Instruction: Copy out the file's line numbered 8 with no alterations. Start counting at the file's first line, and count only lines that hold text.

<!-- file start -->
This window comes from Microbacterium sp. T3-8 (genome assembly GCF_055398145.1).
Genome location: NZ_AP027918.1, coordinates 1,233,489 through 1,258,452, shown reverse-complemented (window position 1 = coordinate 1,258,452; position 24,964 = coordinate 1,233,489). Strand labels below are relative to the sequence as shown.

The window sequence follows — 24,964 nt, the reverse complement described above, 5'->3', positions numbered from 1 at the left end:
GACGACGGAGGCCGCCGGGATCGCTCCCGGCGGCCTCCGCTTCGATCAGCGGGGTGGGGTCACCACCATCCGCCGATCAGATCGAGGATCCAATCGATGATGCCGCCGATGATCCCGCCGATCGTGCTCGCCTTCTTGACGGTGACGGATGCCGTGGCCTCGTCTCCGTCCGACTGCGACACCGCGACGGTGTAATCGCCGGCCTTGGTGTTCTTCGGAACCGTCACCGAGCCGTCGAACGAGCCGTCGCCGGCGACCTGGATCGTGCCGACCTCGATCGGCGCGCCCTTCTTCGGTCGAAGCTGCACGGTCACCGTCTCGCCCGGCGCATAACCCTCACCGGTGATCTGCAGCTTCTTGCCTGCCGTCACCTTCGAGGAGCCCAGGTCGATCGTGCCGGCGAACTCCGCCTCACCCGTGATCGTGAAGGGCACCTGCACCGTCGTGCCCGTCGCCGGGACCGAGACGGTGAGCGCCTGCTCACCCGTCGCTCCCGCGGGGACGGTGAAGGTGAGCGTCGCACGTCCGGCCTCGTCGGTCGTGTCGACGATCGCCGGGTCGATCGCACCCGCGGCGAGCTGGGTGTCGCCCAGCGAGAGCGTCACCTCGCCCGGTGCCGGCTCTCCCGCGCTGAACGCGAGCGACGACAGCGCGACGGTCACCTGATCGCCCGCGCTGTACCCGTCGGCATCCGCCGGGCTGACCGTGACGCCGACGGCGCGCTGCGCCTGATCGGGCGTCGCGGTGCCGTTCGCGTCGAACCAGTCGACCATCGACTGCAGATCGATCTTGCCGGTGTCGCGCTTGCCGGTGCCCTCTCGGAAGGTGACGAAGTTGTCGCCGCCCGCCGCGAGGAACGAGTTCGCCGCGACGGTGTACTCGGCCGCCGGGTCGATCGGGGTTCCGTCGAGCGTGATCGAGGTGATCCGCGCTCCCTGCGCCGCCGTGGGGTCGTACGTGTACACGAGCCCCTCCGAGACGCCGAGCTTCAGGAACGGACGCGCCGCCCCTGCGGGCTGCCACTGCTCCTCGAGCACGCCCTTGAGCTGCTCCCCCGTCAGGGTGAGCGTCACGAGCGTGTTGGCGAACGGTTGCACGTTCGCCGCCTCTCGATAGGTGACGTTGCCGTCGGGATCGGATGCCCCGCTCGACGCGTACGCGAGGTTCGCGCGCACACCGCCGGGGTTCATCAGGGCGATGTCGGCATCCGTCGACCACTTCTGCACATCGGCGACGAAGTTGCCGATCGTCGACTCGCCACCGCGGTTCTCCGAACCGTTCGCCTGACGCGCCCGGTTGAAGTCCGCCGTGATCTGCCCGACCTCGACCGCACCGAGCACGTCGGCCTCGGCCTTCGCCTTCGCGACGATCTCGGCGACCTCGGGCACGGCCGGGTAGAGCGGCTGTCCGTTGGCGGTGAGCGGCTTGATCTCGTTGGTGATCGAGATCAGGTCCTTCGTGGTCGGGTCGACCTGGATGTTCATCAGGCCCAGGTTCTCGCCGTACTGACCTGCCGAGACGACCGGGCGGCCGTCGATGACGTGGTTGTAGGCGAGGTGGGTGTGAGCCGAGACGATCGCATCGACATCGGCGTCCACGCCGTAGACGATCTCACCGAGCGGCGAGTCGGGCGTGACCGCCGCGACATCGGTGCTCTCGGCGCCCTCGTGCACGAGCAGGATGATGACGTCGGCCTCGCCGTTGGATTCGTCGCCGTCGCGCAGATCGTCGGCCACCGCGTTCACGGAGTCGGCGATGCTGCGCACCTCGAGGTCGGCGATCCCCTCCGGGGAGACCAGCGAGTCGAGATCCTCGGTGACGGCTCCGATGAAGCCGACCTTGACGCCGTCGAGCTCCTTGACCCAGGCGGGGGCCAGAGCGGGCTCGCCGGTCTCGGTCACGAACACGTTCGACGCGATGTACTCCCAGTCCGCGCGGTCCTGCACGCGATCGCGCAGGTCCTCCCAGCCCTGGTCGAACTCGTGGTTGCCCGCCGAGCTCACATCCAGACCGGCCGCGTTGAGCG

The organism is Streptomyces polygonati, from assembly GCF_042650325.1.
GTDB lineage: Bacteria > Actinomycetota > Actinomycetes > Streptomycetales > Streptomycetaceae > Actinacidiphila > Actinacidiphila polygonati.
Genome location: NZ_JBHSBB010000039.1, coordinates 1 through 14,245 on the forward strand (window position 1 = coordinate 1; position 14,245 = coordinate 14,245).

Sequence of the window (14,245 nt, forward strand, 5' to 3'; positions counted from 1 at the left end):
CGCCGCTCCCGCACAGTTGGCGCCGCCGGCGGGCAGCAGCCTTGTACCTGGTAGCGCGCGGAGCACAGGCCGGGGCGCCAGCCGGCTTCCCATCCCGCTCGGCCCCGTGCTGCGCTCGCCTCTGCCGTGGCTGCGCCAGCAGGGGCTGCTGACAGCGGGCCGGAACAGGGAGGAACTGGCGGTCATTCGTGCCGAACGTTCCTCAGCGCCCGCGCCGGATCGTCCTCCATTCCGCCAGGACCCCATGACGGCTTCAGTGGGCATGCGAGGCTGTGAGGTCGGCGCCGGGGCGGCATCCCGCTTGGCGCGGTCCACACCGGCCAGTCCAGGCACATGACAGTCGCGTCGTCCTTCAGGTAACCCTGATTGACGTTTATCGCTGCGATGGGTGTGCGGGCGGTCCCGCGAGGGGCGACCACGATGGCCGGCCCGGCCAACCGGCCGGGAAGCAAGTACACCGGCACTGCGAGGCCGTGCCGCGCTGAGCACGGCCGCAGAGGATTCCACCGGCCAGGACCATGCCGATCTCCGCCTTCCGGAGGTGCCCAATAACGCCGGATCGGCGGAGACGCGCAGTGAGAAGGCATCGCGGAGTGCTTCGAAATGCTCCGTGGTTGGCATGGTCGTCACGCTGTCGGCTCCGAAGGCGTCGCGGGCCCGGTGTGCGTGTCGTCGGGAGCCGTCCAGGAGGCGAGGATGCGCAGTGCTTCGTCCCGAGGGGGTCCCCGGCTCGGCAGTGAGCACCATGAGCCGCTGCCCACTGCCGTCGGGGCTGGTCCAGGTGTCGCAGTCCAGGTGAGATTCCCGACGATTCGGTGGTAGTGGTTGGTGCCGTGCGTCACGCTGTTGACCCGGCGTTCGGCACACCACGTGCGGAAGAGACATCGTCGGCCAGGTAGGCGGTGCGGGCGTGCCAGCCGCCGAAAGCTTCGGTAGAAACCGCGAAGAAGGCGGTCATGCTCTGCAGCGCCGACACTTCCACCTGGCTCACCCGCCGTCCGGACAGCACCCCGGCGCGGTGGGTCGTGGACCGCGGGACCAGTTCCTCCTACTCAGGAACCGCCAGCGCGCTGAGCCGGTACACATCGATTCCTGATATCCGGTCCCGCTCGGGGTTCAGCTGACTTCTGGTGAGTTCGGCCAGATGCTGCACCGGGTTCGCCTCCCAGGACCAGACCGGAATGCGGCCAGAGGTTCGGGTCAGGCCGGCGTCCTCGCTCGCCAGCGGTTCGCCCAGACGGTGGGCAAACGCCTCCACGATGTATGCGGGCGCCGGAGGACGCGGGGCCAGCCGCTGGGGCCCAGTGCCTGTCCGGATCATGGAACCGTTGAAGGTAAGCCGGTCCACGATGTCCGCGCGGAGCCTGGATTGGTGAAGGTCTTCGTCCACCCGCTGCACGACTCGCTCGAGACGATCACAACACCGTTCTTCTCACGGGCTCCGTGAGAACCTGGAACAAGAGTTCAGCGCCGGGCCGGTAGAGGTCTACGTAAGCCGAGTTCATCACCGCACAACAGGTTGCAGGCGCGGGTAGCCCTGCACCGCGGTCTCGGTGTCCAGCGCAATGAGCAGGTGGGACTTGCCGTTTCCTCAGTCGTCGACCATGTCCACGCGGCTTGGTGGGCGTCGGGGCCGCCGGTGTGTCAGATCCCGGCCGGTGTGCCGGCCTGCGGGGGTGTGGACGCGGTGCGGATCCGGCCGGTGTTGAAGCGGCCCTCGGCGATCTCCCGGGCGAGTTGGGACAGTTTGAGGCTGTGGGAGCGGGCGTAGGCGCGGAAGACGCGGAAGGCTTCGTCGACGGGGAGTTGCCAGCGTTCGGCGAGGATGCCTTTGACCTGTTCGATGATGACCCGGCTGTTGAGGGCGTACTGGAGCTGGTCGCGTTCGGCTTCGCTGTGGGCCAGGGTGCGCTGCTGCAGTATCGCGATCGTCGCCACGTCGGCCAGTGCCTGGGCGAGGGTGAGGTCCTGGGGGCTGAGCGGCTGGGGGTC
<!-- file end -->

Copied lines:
Sequence of the window (14,245 nt, forward strand, 5' to 3'; positions counted from 1 at the left end):